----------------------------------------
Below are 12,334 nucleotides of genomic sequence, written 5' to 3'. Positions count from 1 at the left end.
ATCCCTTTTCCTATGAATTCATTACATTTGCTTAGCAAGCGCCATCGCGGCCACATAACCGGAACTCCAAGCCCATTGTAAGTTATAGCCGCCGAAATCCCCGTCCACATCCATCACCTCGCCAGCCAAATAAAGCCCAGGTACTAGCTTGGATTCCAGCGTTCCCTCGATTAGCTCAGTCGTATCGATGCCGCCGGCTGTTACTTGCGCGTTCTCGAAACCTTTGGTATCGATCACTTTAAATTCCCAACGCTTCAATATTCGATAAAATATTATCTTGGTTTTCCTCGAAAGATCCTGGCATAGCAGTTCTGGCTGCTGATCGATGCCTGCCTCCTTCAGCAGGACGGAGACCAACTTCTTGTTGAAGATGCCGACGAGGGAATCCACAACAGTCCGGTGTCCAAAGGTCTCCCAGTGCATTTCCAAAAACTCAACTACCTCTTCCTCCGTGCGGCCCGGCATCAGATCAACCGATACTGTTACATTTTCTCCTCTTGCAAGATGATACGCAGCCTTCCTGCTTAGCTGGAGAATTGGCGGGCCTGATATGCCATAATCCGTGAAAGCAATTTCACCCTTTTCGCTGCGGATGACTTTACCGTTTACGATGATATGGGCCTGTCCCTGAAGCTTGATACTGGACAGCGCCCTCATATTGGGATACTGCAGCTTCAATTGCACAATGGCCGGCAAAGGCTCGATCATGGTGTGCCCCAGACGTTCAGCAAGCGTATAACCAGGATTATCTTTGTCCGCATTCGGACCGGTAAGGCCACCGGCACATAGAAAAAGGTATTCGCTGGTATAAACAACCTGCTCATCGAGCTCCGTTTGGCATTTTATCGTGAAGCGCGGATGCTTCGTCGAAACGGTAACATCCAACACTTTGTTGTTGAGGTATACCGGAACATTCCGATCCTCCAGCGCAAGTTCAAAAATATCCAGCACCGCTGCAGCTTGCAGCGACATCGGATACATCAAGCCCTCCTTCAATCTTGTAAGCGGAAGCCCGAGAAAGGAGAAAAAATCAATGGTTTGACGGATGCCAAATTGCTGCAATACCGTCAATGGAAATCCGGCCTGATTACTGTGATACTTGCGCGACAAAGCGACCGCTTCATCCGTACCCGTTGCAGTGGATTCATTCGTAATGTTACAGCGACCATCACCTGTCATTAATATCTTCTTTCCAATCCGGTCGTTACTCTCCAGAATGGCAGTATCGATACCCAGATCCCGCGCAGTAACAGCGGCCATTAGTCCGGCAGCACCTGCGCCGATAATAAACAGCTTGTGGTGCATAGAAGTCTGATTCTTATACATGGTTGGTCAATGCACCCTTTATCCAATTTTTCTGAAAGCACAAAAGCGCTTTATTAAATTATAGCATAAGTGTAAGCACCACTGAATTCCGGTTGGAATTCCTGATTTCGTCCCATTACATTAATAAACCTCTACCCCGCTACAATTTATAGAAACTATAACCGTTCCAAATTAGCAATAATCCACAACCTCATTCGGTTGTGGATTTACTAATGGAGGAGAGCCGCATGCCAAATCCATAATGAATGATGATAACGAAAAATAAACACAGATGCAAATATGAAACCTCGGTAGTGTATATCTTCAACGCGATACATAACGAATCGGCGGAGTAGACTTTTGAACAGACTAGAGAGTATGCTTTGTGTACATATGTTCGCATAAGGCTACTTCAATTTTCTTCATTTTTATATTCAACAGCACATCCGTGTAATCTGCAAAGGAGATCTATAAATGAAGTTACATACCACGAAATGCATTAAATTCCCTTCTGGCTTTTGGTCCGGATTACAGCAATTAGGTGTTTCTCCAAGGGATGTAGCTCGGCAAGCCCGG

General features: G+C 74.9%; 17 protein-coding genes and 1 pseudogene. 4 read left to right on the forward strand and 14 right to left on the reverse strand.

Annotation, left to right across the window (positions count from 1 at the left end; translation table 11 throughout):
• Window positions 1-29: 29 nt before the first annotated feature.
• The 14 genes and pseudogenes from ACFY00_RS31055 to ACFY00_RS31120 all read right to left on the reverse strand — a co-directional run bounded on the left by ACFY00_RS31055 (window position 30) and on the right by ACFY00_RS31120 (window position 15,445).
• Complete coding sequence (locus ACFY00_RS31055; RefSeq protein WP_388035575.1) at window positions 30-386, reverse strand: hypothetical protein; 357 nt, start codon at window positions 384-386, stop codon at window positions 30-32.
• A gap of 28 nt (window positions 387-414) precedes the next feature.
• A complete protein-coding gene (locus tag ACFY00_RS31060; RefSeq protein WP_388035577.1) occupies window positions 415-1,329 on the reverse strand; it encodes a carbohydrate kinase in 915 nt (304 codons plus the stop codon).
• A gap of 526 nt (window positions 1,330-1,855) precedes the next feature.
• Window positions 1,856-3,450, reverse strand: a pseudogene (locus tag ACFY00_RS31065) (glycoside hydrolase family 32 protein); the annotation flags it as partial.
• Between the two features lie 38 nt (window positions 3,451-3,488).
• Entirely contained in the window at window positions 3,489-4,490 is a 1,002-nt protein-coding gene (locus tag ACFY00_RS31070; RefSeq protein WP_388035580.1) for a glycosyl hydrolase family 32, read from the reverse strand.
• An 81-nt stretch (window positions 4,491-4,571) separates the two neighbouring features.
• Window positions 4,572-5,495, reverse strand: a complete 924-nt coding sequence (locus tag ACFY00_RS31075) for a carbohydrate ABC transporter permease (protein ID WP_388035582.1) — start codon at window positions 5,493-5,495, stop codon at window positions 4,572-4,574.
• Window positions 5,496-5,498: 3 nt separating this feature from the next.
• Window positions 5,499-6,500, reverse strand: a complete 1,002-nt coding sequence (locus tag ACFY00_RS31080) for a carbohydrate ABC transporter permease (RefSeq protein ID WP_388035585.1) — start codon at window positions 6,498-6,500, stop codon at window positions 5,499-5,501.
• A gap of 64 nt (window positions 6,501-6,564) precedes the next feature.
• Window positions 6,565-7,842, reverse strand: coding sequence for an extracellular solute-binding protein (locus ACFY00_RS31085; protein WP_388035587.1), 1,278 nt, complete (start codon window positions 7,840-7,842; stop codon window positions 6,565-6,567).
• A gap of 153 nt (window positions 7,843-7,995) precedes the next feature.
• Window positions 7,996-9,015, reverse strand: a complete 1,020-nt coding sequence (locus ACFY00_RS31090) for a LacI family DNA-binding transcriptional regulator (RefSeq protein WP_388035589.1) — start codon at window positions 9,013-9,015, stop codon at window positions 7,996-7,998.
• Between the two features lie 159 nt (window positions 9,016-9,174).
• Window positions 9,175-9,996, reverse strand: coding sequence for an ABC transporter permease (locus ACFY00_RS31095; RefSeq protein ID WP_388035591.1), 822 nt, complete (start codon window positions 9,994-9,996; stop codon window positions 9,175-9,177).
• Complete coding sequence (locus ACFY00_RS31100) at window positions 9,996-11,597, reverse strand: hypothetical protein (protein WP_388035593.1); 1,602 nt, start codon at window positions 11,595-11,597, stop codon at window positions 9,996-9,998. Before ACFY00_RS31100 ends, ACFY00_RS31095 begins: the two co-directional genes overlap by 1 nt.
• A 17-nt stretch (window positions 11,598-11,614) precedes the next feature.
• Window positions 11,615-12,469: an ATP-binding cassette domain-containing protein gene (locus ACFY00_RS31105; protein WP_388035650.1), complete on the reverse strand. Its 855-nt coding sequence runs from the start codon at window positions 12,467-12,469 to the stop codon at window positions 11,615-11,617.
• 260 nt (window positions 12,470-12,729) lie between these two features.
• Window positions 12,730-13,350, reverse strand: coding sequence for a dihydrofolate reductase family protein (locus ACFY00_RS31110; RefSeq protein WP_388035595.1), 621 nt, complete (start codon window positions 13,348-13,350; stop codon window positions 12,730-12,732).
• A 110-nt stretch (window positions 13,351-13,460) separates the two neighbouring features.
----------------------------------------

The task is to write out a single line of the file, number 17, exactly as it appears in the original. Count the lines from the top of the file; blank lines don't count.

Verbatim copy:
• Window positions 5,499-6,500, reverse strand: a complete 1,002-nt coding sequence (locus tag ACFY00_RS31080) for a carbohydrate ABC transporter permease (RefSeq protein ID WP_388035585.1) — start codon at window positions 6,498-6,500, stop codon at window positions 5,499-5,501.